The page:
While Ritzenhein had secured a solid hold on second place with a move of his own, Keflezighi and Abdirahman were both in serious trouble, fading fast. Browne was third, but a calf cramp stopped him in his tracks suddenly at mile 20. He got moving again quickly, but was stepping gingerly. That offered a ray of hope to those behind, however it was not Keflezigi, Abdirahman, or Khannouchi who appeared in the rear view mirror, but Sell, who had earlier slipped to tenth place, more than 30 seconds behind. In the 2004 trials marathon, Sell had employed a front running strategy that yielded a spectacular crash and burn, but this time his tactics could not have been more different. Staging a come from behind that would have done the 2004 Boston Red Sox proud, Sell reeled in Khannouchi and then a faltering Browne to move into third place. With no one else in the field able to mount a serious challenge, Sell had erased the misfortune of 2004 to earn his place on the Olympic team, while scoring a big victory for the Brooks-Hanson’s racing team. When asked later about his seemingly curious race strategy, Sell replied, “The original plan was to let the field determine the pace for the first couple of miles. When we were out in 11 (minutes) flat for two miles, I knew I had to keep it honest to have a chance at all. Honestly, I was trying to run around five (minutes per mile). I didn't have too many miles above five flat. That tells you how fast these guys were up front. I was just fortunate to pick up the carnage from these two. I was just trying to keep relaxed until the last lap, then attack. When I saw them with a lap to go, I just didn't want to go too hard. I'm just happy I timed it right.”

Just ahead of Sell, Ritzenhein had earned some retribution of his own in finishing second and establishing that yes, he can indeed run a quality marathon. He commented afterward, “It (was) a very emotional experience for me. I had a very difficult time at the Olympics (in Athens, when he dropped out of the 10,000 meter final). This is incredible for me. It was an emotional release, more than anything. We put in so much effort to this that it's difficult to express how it feels after two hours-plus of that effort and seeing the fruits of that labor.”

Khannouchi was an unlucky fourth place, although upon finishing he dropped and kissed the ground, happy to have overcome years of foot injuries to once gain complete a successful marathon. After the race, an upbeat Khannouchi said, “My goal was to be top three, but I am proud of myself. I wish I had been more patient and had known that Brian (Sell) was going to be coming through, but this result gives me hope for the next season. I ran my best, and I wish I could have had more time, but you can only do your best. Nine weeks (of training) was not enough time, but that is all I had.”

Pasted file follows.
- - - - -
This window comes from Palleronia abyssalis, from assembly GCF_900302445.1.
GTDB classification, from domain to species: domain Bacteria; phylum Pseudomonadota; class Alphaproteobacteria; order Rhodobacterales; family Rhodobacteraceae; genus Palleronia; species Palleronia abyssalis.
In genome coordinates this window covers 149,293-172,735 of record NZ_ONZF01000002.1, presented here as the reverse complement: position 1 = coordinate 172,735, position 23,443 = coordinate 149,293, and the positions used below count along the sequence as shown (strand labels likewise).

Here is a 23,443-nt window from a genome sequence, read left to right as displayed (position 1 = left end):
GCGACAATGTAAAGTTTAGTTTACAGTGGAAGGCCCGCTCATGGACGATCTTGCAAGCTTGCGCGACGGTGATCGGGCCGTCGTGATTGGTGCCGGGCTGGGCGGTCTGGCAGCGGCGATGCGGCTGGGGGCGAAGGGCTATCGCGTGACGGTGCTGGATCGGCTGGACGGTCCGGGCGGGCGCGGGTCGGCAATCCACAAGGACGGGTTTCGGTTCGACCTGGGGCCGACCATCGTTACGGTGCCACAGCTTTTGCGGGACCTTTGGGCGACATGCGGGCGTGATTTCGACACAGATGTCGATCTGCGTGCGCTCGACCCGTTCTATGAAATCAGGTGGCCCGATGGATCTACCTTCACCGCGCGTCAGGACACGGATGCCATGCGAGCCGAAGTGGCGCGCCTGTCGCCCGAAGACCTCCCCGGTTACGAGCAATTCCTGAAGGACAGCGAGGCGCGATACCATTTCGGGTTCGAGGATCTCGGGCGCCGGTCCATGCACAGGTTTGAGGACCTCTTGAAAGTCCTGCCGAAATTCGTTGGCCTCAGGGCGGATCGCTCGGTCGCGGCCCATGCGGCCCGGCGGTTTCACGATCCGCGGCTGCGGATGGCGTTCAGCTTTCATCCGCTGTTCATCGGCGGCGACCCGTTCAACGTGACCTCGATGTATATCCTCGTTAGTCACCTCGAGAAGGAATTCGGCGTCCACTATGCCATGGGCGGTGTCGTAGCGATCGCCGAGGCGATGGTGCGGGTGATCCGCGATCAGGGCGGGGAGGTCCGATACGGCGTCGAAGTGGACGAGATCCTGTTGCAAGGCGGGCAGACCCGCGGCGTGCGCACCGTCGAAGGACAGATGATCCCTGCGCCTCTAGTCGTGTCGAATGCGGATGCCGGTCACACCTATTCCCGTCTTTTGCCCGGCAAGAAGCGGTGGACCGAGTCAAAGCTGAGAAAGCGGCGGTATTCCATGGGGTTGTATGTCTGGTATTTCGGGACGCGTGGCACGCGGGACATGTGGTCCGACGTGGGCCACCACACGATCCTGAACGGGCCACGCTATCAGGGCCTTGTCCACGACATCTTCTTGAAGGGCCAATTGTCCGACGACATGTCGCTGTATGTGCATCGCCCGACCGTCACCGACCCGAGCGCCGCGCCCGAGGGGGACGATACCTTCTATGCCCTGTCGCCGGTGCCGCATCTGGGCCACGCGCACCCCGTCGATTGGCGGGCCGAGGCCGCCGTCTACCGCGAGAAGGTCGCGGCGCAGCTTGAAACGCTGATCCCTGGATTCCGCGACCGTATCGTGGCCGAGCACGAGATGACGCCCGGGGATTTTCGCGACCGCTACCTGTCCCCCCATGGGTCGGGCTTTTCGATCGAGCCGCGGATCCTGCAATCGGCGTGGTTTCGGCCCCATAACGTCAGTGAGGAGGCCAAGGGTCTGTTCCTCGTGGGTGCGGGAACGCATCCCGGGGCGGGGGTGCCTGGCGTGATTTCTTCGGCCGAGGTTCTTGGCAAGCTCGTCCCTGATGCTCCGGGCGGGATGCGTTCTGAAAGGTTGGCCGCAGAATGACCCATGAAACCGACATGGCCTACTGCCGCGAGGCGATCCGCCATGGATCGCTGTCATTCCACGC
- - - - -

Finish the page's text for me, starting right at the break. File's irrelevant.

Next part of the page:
In the end, this day’s race belonged to Ryan Hall, who has emerged as the premier marathoner in the U.S.—and not by a small margin. His 2:09:02 on a difficult course on a less than ideal day was a world class performance by anyone’s standards. The final result could easily have been 15 seconds faster had he not celebrated with high fives and fist pumps for the last half mile. Said Hall of his performance, “I was feeling really good, really fresh. (My) coach gave me phenomenal workouts to do. I was very well prepared out there. I didn't expect to run this fast on this course, especially after previewing it. I didn't care how fast we ran the first half, I wanted to close fast. It was a good run for me. I was trying not to get too excited too early, but I saw myself achieving my goal in the last lap. The last mile, I knew I was going to be o.k.. I know I can run considerably faster. There's definitely more gears in there. I'll get to test those in Beijing.”

Some 35 years ago, a young 24-year-old up-and-coming star running in just his second marathon won the Olympic Trials Marathon, thus establishing his world-class credentials. Frank Shorter went on to win the Olympic Marathon later that year in Munich, now regarded as one of the definitive moments in the history of marathon running. Whether Hall can enjoy similar success in Beijing next August remains to be seen. Despite the fact that the two marathons he has run have both been faster than Frank Shorter ever ran, he will face a much tougher international field at the 2008 Olympic Games. Don’t bet against the leader of the American youth movement, however. He has proven that he can handle any stage, no matter how bright the lights and how intense the pressure. And now he has just enough experience to go along with those fresh legs to run with anyone in the world over 26 miles.

Editor's note: All photos for this article are courtesy of Frank Georges and Jim Rhoades.